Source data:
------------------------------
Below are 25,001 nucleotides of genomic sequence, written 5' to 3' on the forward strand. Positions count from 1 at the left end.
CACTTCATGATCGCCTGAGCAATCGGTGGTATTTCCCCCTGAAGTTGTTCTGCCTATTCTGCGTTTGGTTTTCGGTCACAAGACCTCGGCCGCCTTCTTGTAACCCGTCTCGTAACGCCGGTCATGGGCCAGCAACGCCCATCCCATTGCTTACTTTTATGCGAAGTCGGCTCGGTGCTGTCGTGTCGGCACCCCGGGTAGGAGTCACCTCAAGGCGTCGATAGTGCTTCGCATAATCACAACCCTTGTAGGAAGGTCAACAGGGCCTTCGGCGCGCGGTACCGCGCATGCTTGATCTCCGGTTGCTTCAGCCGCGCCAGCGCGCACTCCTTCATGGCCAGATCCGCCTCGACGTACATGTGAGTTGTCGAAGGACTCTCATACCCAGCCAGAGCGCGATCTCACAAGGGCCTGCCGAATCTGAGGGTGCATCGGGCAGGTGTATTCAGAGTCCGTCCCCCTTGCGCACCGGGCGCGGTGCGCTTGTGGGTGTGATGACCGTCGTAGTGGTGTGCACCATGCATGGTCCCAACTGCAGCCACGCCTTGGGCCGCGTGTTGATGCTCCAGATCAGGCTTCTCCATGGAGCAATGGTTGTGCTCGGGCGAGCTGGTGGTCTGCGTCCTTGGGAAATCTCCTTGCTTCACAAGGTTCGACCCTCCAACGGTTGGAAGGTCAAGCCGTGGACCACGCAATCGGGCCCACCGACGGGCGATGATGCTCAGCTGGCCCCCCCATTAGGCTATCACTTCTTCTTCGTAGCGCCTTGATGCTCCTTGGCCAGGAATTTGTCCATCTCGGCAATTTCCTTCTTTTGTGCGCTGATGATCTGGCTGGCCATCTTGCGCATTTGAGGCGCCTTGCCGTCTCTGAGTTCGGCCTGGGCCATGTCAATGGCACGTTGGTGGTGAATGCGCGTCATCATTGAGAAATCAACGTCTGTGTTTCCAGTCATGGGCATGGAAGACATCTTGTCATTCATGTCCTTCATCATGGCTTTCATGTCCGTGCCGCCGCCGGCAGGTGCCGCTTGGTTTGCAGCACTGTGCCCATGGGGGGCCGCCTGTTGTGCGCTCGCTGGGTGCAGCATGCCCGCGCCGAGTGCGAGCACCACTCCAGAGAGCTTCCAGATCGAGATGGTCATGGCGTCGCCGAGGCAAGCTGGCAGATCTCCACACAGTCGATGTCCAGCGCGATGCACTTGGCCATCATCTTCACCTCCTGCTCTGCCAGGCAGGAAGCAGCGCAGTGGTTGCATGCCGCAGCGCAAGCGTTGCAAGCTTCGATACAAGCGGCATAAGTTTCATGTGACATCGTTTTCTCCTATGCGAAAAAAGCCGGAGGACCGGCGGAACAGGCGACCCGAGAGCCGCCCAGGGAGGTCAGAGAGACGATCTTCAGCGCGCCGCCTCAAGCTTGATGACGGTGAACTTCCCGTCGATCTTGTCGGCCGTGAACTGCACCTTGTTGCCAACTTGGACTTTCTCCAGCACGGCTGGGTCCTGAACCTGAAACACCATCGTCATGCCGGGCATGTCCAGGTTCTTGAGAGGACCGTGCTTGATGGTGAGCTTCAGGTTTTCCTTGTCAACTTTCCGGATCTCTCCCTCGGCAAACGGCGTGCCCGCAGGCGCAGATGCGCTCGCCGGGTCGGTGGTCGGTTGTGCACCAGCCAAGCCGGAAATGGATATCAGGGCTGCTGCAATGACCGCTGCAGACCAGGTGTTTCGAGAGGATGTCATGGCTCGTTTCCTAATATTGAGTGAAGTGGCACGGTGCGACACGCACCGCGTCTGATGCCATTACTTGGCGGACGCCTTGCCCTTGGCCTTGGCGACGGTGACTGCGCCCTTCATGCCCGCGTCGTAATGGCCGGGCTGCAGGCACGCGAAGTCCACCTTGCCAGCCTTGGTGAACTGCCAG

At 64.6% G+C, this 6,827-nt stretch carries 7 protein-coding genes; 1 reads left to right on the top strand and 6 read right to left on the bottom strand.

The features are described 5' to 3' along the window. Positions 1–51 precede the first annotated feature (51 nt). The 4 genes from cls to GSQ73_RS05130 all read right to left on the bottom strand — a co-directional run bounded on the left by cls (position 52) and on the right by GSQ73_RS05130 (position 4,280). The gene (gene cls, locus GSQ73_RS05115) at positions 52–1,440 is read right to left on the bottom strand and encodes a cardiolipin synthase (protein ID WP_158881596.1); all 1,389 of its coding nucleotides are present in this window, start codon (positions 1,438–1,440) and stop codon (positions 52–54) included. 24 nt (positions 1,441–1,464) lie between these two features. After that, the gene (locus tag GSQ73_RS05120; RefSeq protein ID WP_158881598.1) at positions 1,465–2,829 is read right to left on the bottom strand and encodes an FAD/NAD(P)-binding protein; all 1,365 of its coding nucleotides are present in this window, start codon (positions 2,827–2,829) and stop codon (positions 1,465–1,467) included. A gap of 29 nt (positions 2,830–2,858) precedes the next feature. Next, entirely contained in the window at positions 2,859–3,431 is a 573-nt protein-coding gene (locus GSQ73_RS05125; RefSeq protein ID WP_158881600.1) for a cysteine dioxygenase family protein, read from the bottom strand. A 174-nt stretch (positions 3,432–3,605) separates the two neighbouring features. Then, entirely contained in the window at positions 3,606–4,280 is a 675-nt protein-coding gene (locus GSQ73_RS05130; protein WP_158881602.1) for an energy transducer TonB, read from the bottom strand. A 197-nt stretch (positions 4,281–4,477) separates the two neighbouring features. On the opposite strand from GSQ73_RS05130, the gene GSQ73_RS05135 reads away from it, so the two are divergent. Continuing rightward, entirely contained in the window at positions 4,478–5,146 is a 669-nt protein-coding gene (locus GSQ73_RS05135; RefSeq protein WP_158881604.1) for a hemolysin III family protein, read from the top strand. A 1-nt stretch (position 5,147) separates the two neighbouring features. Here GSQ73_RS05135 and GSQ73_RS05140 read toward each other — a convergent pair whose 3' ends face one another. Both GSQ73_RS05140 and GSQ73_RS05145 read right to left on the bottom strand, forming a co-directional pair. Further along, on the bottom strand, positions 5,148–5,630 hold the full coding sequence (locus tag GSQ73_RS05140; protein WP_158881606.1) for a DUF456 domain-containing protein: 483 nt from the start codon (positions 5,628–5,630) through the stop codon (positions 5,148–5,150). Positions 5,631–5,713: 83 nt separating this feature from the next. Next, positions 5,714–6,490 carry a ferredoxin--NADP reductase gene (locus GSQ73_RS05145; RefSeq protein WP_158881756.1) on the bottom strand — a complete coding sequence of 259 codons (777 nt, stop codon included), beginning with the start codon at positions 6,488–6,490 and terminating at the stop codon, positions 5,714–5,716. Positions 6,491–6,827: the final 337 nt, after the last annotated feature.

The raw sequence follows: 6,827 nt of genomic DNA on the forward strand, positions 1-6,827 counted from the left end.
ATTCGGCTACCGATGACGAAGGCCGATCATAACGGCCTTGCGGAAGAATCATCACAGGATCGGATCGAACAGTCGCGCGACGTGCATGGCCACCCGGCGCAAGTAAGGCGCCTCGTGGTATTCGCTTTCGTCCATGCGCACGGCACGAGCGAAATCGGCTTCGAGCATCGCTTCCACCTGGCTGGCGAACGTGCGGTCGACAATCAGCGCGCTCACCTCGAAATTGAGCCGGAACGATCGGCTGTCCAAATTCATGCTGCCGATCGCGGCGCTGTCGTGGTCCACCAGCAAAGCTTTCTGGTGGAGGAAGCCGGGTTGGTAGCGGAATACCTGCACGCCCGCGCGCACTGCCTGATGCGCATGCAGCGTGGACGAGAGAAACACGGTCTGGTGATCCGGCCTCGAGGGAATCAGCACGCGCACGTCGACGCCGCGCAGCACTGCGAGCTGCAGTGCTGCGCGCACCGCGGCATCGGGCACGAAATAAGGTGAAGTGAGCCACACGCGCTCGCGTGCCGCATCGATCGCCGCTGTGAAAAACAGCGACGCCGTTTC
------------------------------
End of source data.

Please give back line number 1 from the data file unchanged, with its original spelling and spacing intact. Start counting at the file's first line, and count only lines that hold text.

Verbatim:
Below are 25,001 nucleotides of genomic sequence, written 5' to 3' on the forward strand. Positions count from 1 at the left end.